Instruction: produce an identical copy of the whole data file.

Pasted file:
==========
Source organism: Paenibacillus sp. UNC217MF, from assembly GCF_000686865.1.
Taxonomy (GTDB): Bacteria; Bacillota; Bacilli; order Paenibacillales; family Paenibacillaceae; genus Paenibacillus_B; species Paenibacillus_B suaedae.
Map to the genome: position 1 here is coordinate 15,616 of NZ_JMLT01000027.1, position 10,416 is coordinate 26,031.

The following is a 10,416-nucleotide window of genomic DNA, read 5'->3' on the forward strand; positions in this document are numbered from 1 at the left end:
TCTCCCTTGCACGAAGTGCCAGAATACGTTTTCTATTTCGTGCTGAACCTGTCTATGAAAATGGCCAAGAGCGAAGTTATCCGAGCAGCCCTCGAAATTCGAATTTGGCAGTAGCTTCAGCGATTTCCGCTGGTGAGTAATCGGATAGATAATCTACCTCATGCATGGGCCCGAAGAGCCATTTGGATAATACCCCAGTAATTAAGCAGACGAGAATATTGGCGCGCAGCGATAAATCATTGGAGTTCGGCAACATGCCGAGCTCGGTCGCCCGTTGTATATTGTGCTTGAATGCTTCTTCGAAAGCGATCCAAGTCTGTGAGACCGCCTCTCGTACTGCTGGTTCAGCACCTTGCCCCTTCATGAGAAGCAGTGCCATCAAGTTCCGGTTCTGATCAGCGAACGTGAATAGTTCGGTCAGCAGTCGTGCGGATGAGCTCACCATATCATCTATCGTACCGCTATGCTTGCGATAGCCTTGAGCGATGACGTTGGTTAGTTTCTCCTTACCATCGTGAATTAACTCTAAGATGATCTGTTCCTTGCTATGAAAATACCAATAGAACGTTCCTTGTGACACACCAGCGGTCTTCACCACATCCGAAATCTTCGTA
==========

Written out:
Source organism: Paenibacillus sp. UNC217MF, from assembly GCF_000686865.1.
Taxonomy (GTDB): Bacteria; Bacillota; Bacilli; order Paenibacillales; family Paenibacillaceae; genus Paenibacillus_B; species Paenibacillus_B suaedae.
Map to the genome: position 1 here is coordinate 15,616 of NZ_JMLT01000027.1, position 10,416 is coordinate 26,031.

The following is a 10,416-nucleotide window of genomic DNA, read 5'->3' on the forward strand; positions in this document are numbered from 1 at the left end:
TCTCCCTTGCACGAAGTGCCAGAATACGTTTTCTATTTCGTGCTGAACCTGTCTATGAAAATGGCCAAGAGCGAAGTTATCCGAGCAGCCCTCGAAATTCGAATTTGGCAGTAGCTTCAGCGATTTCCGCTGGTGAGTAATCGGATAGATAATCTACCTCATGCATGGGCCCGAAGAGCCATTTGGATAATACCCCAGTAATTAAGCAGACGAGAATATTGGCGCGCAGCGATAAATCATTGGAGTTCGGCAACATGCCGAGCTCGGTCGCCCGTTGTATATTGTGCTTGAATGCTTCTTCGAAAGCGATCCAAGTCTGTGAGACCGCCTCTCGTACTGCTGGTTCAGCACCTTGCCCCTTCATGAGAAGCAGTGCCATCAAGTTCCGGTTCTGATCAGCGAACGTGAATAGTTCGGTCAGCAGTCGTGCGGATGAGCTCACCATATCATCTATCGTACCGCTATGCTTGCGATAGCCTTGAGCGATGACGTTGGTTAGTTTCTCCTTACCATCGTGAATTAACTCTAAGATGATCTGTTCCTTGCTATGAAAATACCAATAGAACGTTCCTTGTGACACACCAGCGGTCTTCACCACATCCGAAATCTTCGTA